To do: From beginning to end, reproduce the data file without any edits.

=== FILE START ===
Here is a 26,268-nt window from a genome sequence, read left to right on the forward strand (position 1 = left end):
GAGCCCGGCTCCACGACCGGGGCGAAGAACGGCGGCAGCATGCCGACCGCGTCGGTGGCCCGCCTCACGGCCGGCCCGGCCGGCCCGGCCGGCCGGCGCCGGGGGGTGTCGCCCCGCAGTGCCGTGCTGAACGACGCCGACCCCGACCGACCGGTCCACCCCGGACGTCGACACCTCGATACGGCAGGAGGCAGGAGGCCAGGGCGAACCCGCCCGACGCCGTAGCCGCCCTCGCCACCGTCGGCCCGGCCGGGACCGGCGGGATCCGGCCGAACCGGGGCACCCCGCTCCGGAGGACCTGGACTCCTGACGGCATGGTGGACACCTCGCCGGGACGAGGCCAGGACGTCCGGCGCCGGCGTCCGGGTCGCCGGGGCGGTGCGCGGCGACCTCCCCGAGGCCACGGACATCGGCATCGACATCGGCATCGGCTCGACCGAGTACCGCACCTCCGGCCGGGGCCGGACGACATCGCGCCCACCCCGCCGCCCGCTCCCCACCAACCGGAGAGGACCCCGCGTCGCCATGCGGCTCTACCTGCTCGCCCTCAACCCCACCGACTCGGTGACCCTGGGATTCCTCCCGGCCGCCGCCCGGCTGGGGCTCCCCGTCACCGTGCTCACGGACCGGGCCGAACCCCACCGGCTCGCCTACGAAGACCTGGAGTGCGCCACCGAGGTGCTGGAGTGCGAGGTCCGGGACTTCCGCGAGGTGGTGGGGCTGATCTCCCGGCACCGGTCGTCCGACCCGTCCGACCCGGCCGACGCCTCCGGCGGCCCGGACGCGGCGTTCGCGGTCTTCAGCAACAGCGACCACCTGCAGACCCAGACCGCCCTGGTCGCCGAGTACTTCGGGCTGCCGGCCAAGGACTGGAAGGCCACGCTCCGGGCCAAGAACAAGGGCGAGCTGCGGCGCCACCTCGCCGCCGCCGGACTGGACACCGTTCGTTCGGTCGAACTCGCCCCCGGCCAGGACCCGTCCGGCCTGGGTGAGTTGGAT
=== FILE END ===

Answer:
Here is a 26,268-nt window from a genome sequence, read left to right on the forward strand (position 1 = left end):
GAGCCCGGCTCCACGACCGGGGCGAAGAACGGCGGCAGCATGCCGACCGCGTCGGTGGCCCGCCTCACGGCCGGCCCGGCCGGCCCGGCCGGCCGGCGCCGGGGGGTGTCGCCCCGCAGTGCCGTGCTGAACGACGCCGACCCCGACCGACCGGTCCACCCCGGACGTCGACACCTCGATACGGCAGGAGGCAGGAGGCCAGGGCGAACCCGCCCGACGCCGTAGCCGCCCTCGCCACCGTCGGCCCGGCCGGGACCGGCGGGATCCGGCCGAACCGGGGCACCCCGCTCCGGAGGACCTGGACTCCTGACGGCATGGTGGACACCTCGCCGGGACGAGGCCAGGACGTCCGGCGCCGGCGTCCGGGTCGCCGGGGCGGTGCGCGGCGACCTCCCCGAGGCCACGGACATCGGCATCGACATCGGCATCGGCTCGACCGAGTACCGCACCTCCGGCCGGGGCCGGACGACATCGCGCCCACCCCGCCGCCCGCTCCCCACCAACCGGAGAGGACCCCGCGTCGCCATGCGGCTCTACCTGCTCGCCCTCAACCCCACCGACTCGGTGACCCTGGGATTCCTCCCGGCCGCCGCCCGGCTGGGGCTCCCCGTCACCGTGCTCACGGACCGGGCCGAACCCCACCGGCTCGCCTACGAAGACCTGGAGTGCGCCACCGAGGTGCTGGAGTGCGAGGTCCGGGACTTCCGCGAGGTGGTGGGGCTGATCTCCCGGCACCGGTCGTCCGACCCGTCCGACCCGGCCGACGCCTCCGGCGGCCCGGACGCGGCGTTCGCGGTCTTCAGCAACAGCGACCACCTGCAGACCCAGACCGCCCTGGTCGCCGAGTACTTCGGGCTGCCGGCCAAGGACTGGAAGGCCACGCTCCGGGCCAAGAACAAGGGCGAGCTGCGGCGCCACCTCGCCGCCGCCGGACTGGACACCGTTCGTTCGGTCGAACTCGCCCCCGGCCAGGACCCGTCCGGCCTGGGTGAGTTGGAT